Your Bell Let’s Talk Challenge

I have a Bell Let’s Talk challenge for you:

Stop saying “I’m so OCD.”

Lots of people do, but speaking as someone who actually has OCD I have an important message. You’re not OCD. And you almost certainly don’t have OCD, either, because if you did you’d never describe yourself as being “so OCD.” (Unless you were being ironic. And even then.)

OCD isn’t something you are. It’s not a quirk, a transient personality trait, or a general appreciation of fastidiousness (regardless of what Monica Geller taught you). It’s a mental illness, and it ruins lives. OCD traps people inside their own worse nightmares and makes escape virtually impossible. It takes, on average, seventeen years to be diagnosed. And it increases risk of suicide by a factor of ten.

I’ve written a lot about OCD over the years. I’m subclinical these days, meaning OCD’s essentially a non-factor in my everyday life. I haven’t had a flare-up since July. These are very good things! But I’ll never stop advocating for mental health. Today, while you’re trying to bankrupt Bell Canada, challenge yourself to change the way you talk about mental health. Stop using OCD as an adjective. You are not OCD.

Lapse Into Now

I haven’t brain-blogged in ages, which is a good thing: it used to be the more I blogged about OCD, the worse it was (and, conversely, the worst it was making me feel). Prior to Sunday I’d been symptom-free for months. Like, completely symptom-free. It was glorious.

And then, on Sunday, I lapsed.

What happened? A bunch of things, actually. Consider this:

  1. I got engaged. It was pretty much the greatest day of my life; it was also the culmination of over six months’ planning, none of which Sam had an inkling about until the morning we left for Calgary. Hey, speaking of Calgary…
  2. I went back to Calgary for the first time since moving away. The weirdest part is how it didn’t feel weird at all.
  3. I’ve been going non-stop since April. Since April 7 I’ve flown around the world; gone to Nashville for a bachelor party; seen Pearl Jam three times, including once as part of a weekend in Ottawa; planned a surprise anniversary party for my parents; stood up for my cousin at his wedding; finished the Ride to Conquer Cancer; gotten engaged; and, just this past weekend, gone to Stratford and Buffalo.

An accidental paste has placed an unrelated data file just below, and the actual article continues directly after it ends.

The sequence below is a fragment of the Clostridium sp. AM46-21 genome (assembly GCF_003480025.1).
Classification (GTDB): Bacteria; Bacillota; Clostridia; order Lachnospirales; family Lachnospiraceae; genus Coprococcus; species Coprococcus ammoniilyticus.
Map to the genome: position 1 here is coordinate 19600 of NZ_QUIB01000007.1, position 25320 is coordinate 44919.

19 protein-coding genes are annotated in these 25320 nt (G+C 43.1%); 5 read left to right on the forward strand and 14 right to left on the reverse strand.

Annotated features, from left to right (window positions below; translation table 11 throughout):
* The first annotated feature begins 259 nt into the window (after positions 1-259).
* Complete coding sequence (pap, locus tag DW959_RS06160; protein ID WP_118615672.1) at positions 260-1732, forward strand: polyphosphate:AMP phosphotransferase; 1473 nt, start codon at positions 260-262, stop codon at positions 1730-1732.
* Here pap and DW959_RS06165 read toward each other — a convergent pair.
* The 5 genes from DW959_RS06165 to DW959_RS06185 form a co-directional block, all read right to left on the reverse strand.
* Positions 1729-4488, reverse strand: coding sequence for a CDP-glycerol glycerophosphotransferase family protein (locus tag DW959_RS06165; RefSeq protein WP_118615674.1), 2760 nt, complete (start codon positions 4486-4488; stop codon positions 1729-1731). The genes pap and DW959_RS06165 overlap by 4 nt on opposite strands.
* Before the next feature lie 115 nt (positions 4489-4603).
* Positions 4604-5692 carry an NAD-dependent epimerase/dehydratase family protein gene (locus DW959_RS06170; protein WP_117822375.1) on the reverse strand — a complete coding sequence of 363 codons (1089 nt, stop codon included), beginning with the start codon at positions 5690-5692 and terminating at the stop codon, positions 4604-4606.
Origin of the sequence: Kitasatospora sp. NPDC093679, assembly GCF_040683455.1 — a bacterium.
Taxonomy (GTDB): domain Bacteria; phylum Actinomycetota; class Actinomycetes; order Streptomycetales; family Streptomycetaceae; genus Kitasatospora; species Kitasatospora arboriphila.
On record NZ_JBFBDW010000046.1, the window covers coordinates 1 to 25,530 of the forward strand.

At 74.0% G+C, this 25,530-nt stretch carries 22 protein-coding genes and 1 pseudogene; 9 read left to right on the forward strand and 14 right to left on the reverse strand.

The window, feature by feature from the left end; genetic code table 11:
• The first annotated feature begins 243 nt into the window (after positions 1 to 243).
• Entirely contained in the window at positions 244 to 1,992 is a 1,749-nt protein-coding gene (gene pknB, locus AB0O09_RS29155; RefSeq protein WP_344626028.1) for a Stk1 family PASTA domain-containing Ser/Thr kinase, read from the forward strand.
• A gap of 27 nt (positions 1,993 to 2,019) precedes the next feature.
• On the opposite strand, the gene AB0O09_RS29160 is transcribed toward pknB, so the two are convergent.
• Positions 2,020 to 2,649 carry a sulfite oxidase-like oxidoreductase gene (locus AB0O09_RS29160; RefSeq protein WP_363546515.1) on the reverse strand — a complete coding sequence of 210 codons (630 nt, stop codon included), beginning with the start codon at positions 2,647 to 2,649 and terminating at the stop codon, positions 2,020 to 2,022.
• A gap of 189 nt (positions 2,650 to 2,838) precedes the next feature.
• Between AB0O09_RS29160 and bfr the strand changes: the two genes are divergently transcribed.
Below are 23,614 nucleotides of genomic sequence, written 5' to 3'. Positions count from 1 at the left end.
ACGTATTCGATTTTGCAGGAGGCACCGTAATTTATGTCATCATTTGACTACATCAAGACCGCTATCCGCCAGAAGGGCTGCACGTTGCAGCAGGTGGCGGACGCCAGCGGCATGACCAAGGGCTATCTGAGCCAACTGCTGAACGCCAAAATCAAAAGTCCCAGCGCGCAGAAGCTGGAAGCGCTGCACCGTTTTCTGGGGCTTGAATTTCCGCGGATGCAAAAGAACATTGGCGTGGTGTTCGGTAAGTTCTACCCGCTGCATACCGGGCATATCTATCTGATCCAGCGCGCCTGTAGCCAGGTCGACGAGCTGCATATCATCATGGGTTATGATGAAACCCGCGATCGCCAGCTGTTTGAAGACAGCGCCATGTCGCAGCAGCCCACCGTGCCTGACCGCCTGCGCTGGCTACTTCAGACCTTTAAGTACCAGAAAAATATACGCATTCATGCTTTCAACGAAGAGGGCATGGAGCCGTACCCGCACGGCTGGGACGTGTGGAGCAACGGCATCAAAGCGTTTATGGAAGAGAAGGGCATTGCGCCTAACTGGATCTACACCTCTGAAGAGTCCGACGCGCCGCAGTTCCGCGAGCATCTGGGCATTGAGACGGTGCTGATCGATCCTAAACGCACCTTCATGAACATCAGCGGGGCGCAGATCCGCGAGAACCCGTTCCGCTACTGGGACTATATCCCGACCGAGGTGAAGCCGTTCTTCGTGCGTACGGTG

4. I didn’t sleep well Saturday.
  5. I gorged on sugar candy last week.

Et voila!

A lapse isn’t the same thing as a relapse, which can happen when a OC sufferer lapses and immediately discounts all the gains they’d been making. I don’t think I’m at risk of doing that…but that knowledge doesn’t make me feel better right now, which of course is what I want.

And so now I’m taking evasive action, starting with two of the pillars of any successful recovery: I’m going to bed earlier* and eating better. (* – this will absolutely not apply Saturday when I see Guns N’ Roses.) I’m also aware I’ve been slacking in the personal fitness department since crossing the finish line in Niagara Falls, and so it’s back on a regime of biking (and biking to work, if the TTC could deign to reopen the College bike lanes) and running with Sam. (I’m going to fail spectacularly at my goal of running a half-marathon this year; I’m willing to blame my knees for one more year, and in fairness they still do get sore really quickly after I run.) And I’m going to write. I don’t know what I’m going to write about: music? Mental health? Wedding planning? (God help me.) It’s therapeutic. And it’s something I realize now I need to make time for, as opposed to just sitting back and waiting for inspiration to hit. I’m chasing after inspiration now–chasing after it for its own sake, but also because it makes me feel a lot better during times like these.

10 for 2016

Greetings from Coffee and All That Jazz, already firmly entrenched as my favourite Toronto coffee shop. I’m drinking a nuclear-strength dark roast, listening to X’s More Fun in the New World record, and basking in the early-morning sun. The sun hates Toronto during the wintertime; one of the hardest things about moving here was simultaneously abandoning Canada’s sunniest city, although it’s a bit easier to stomach cloudy and grey when it’s +6 in February.

Anyway. This is an updated version of an entry from 2013. It’s a list of health goals, mostly centred around mental wellness, that I’ve committed to this coming year! Leave some of your own suggestions in the comments, why don’t ya?